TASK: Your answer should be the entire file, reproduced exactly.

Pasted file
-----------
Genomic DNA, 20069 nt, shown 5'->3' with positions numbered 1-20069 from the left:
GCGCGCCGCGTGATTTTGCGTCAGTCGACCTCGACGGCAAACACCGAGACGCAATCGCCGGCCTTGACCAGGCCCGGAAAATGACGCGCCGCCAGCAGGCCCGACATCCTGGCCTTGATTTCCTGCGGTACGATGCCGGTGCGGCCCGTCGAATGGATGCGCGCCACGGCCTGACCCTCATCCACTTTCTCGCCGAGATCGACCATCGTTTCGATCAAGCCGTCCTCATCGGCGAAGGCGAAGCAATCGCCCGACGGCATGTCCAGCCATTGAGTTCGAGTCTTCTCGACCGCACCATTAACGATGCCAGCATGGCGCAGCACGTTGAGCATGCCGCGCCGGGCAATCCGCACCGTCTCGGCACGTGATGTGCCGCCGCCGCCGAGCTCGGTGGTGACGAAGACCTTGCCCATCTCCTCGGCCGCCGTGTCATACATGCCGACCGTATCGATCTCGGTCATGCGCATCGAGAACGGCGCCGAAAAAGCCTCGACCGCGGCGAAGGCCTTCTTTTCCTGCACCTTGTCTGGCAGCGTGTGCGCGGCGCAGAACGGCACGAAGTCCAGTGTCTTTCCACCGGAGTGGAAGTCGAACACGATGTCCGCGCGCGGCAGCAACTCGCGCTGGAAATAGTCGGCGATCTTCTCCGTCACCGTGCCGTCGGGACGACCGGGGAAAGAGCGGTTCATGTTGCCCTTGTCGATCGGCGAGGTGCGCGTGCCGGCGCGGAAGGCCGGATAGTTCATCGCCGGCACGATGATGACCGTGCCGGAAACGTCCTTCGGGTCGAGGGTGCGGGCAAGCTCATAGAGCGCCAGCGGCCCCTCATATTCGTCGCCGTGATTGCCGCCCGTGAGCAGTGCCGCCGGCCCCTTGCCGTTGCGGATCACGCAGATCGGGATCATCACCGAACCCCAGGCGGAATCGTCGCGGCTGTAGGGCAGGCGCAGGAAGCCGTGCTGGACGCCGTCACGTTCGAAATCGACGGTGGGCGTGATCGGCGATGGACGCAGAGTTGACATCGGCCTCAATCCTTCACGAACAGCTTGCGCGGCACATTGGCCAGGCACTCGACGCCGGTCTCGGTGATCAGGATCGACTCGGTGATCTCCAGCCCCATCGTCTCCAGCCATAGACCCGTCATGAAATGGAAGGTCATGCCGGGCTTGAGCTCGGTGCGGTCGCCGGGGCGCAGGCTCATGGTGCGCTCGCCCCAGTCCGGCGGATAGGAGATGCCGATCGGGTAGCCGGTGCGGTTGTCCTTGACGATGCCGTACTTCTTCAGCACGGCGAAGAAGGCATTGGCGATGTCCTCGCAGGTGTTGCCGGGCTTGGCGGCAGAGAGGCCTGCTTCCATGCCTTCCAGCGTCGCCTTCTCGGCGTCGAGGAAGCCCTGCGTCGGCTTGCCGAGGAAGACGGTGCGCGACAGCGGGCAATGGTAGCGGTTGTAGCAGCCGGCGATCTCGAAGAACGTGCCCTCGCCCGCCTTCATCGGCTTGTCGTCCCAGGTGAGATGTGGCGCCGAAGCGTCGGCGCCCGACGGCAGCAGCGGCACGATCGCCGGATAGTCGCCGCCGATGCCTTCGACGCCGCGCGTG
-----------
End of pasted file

Genomic DNA, 20069 nt, shown 5'->3' with positions numbered 1-20069 from the left:
GCGCGCCGCGTGATTTTGCGTCAGTCGACCTCGACGGCAAACACCGAGACGCAATCGCCGGCCTTGACCAGGCCCGGAAAATGACGCGCCGCCAGCAGGCCCGACATCCTGGCCTTGATTTCCTGCGGTACGATGCCGGTGCGGCCCGTCGAATGGATGCGCGCCACGGCCTGACCCTCATCCACTTTCTCGCCGAGATCGACCATCGTTTCGATCAAGCCGTCCTCATCGGCGAAGGCGAAGCAATCGCCCGACGGCATGTCCAGCCATTGAGTTCGAGTCTTCTCGACCGCACCATTAACGATGCCAGCATGGCGCAGCACGTTGAGCATGCCGCGCCGGGCAATCCGCACCGTCTCGGCACGTGATGTGCCGCCGCCGCCGAGCTCGGTGGTGACGAAGACCTTGCCCATCTCCTCGGCCGCCGTGTCATACATGCCGACCGTATCGATCTCGGTCATGCGCATCGAGAACGGCGCCGAAAAAGCCTCGACCGCGGCGAAGGCCTTCTTTTCCTGCACCTTGTCTGGCAGCGTGTGCGCGGCGCAGAACGGCACGAAGTCCAGTGTCTTTCCACCGGAGTGGAAGTCGAACACGATGTCCGCGCGCGGCAGCAACTCGCGCTGGAAATAGTCGGCGATCTTCTCCGTCACCGTGCCGTCGGGACGACCGGGGAAAGAGCGGTTCATGTTGCCCTTGTCGATCGGCGAGGTGCGCGTGCCGGCGCGGAAGGCCGGATAGTTCATCGCCGGCACGATGATGACCGTGCCGGAAACGTCCTTCGGGTCGAGGGTGCGGGCAAGCTCATAGAGCGCCAGCGGCCCCTCATATTCGTCGCCGTGATTGCCGCCCGTGAGCAGTGCCGCCGGCCCCTTGCCGTTGCGGATCACGCAGATCGGGATCATCACCGAACCCCAGGCGGAATCGTCGCGGCTGTAGGGCAGGCGCAGGAAGCCGTGCTGGACGCCGTCACGTTCGAAATCGACGGTGGGCGTGATCGGCGATGGACGCAGAGTTGACATCGGCCTCAATCCTTCACGAACAGCTTGCGCGGCACATTGGCCAGGCACTCGACGCCGGTCTCGGTGATCAGGATCGACTCGGTGATCTCCAGCCCCATCGTCTCCAGCCATAGACCCGTCATGAAATGGAAGGTCATGCCGGGCTTGAGCTCGGTGCGGTCGCCGGGGCGCAGGCTCATGGTGCGCTCGCCCCAGTCCGGCGGATAGGAGATGCCGATCGGGTAGCCGGTGCGGTTGTCCTTGACGATGCCGTACTTCTTCAGCACGGCGAAGAAGGCATTGGCGATGTCCTCGCAGGTGTTGCCGGGCTTGGCGGCAGAGAGGCCTGCTTCCATGCCTTCCAGCGTCGCCTTCTCGGCGTCGAGGAAGCCCTGCGTCGGCTTGCCGAGGAAGACGGTGCGCGACAGCGGGCAATGGTAGCGGTTGTAGCAGCCGGCGATCTCGAAGAACGTGCCCTCGCCCGCCTTCATCGGCTTGTCGTCCCAGGTGAGATGTGGCGCCGAAGCGTCGGCGCCCGACGGCAGCAGCGGCACGATCGCCGGATAGTCGCCGCCGATGCCTTCGACGCCGCGCGTG